Free Now promises payment to drivers amid calls for investigation

18 Aug 2020

Image: © massimofusaro/

Issues with Free Now’s payments processor have been blamed for delayed driver payments, but some in Government believe an investigation is needed.

Free Now – the taxi app formerly called MyTaxi and Hailo – has missed a further deadline for driver payments, with up to 14,000 drivers in Ireland awaiting owed funds. According to The Irish Times, this is the fourth time the deadline has been missed in the space of two weeks, with some drivers owed up to an estimated €1,000 each.

The company behind the app – owned by BMW and Daimler – has said the delays are outside of its control, holding its payments processor Wirecard Bank responsible. The Free Now group said it is now looking to another third-party payments processor to help speed up payments.

Wirecard Bank is part of the wider Wirecard group, which announced in June that it had filed for insolvency after admitting that €1.9bn had gone missing from its accounts.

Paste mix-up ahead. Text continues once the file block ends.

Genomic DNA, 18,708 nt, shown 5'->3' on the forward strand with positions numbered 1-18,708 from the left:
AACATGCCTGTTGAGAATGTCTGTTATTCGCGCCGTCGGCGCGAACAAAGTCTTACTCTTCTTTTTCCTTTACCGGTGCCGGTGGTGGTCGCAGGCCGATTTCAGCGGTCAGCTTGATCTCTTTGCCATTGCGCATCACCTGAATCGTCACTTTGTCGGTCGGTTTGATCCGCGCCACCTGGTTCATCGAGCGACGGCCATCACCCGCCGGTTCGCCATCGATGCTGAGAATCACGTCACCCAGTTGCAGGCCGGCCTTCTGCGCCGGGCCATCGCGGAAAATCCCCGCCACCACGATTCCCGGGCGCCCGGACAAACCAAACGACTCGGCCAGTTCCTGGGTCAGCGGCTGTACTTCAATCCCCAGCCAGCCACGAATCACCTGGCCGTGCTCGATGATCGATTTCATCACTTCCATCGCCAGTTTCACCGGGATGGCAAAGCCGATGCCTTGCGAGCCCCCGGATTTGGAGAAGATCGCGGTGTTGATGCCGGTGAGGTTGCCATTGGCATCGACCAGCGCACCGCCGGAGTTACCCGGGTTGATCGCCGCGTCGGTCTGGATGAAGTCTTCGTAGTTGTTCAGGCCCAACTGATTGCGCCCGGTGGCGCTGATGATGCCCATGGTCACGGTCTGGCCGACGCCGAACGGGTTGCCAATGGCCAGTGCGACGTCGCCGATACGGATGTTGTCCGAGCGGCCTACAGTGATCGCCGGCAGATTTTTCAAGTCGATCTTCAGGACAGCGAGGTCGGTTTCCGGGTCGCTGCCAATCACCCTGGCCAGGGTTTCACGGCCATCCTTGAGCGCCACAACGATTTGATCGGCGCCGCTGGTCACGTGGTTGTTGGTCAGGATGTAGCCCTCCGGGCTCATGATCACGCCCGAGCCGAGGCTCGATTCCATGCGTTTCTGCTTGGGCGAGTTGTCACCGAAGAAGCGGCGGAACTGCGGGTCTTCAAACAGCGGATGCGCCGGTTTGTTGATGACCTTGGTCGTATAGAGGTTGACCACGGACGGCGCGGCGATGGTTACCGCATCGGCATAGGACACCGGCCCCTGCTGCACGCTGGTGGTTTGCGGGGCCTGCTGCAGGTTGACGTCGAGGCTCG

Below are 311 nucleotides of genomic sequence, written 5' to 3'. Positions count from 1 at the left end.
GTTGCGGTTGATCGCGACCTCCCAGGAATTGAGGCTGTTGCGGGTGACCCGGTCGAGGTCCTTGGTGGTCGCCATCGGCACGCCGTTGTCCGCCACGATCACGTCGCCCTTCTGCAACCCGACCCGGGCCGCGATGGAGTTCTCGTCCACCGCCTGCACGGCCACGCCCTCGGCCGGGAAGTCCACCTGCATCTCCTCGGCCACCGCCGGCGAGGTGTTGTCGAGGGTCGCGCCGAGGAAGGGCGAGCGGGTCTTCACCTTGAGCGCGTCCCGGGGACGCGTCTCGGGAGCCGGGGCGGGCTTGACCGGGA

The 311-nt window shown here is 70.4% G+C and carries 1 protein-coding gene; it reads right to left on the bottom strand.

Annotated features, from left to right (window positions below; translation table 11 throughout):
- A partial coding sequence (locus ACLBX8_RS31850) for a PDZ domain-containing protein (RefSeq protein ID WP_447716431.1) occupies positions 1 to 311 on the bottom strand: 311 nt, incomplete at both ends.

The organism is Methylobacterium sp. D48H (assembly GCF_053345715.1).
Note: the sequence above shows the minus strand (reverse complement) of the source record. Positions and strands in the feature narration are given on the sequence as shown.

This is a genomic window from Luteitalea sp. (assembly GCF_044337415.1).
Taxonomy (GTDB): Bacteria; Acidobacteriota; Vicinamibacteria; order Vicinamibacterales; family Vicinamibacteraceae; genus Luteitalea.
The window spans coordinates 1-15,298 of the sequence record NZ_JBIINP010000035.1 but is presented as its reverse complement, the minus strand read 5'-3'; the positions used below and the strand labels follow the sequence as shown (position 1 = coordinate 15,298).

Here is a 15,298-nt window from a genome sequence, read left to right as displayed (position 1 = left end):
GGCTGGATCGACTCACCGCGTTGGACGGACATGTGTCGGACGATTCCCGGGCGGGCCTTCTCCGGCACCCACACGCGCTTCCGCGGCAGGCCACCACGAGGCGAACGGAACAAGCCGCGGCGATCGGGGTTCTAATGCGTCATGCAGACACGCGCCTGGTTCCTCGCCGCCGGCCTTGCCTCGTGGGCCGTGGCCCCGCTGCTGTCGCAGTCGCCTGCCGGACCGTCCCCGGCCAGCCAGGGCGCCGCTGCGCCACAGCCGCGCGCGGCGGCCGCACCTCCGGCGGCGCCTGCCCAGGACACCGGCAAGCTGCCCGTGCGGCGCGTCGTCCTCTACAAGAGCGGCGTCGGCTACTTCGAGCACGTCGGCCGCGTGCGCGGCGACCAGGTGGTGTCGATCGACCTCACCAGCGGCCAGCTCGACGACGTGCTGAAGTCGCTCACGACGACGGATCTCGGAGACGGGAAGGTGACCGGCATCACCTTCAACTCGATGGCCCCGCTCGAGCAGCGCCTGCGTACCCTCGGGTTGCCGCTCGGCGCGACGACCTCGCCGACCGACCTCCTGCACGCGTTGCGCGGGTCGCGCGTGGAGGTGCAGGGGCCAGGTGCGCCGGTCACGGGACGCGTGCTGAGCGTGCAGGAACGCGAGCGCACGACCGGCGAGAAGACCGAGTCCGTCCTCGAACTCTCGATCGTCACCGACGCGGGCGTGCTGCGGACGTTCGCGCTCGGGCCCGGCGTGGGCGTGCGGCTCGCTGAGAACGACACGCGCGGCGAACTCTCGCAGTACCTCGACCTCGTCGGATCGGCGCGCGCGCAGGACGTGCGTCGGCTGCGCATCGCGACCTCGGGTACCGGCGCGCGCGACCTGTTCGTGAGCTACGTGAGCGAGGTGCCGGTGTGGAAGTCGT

With Free Now, customers can use debit or credit card payments for taxi fares through its app. However, drivers only receive a lump sum for these trips at the end of the week, minus the commission taken by Free Now.

In a statement to the Irish Times, Free Now said it is trying to pay drivers “as soon as possible”. It apologised for the delay in payments and said it would run this week’s payment a day early.

“We are working hard to ensure drivers are paid as soon as possible, we appreciate that this delay is unacceptable and that is why we are doing everything we can to resolve this,” Free Now said.

‘New legislation may be required’

However, Fianna Fáil TD Cormac Devlin has called on Minister for Climate Action, Communications Networks and Transport Eamon Ryan, TD, to ask the National Transport Authority to investigate the matter.

“The company has missed several deadlines leaving thousands of taxi drivers uncertain about when they will be paid,” Devlin wrote.

“Ultimately new legislation may be required to ensure companies with the market share of Free Now have adequate liquidity and are properly bonded to ensure drivers’ funds are secure.”

In April, it was announced that French ride-hailing app Kapten – rebranded from Chauffeur-Privé last year – was to merge with Free Now amid restructuring across its entire European team due to financial issues. In a statement at the time, Free Now said that the restructuring was needed to reduce costs to offset the financial implications of the coronavirus pandemic.

Colm Gorey was a senior journalist with Silicon Republic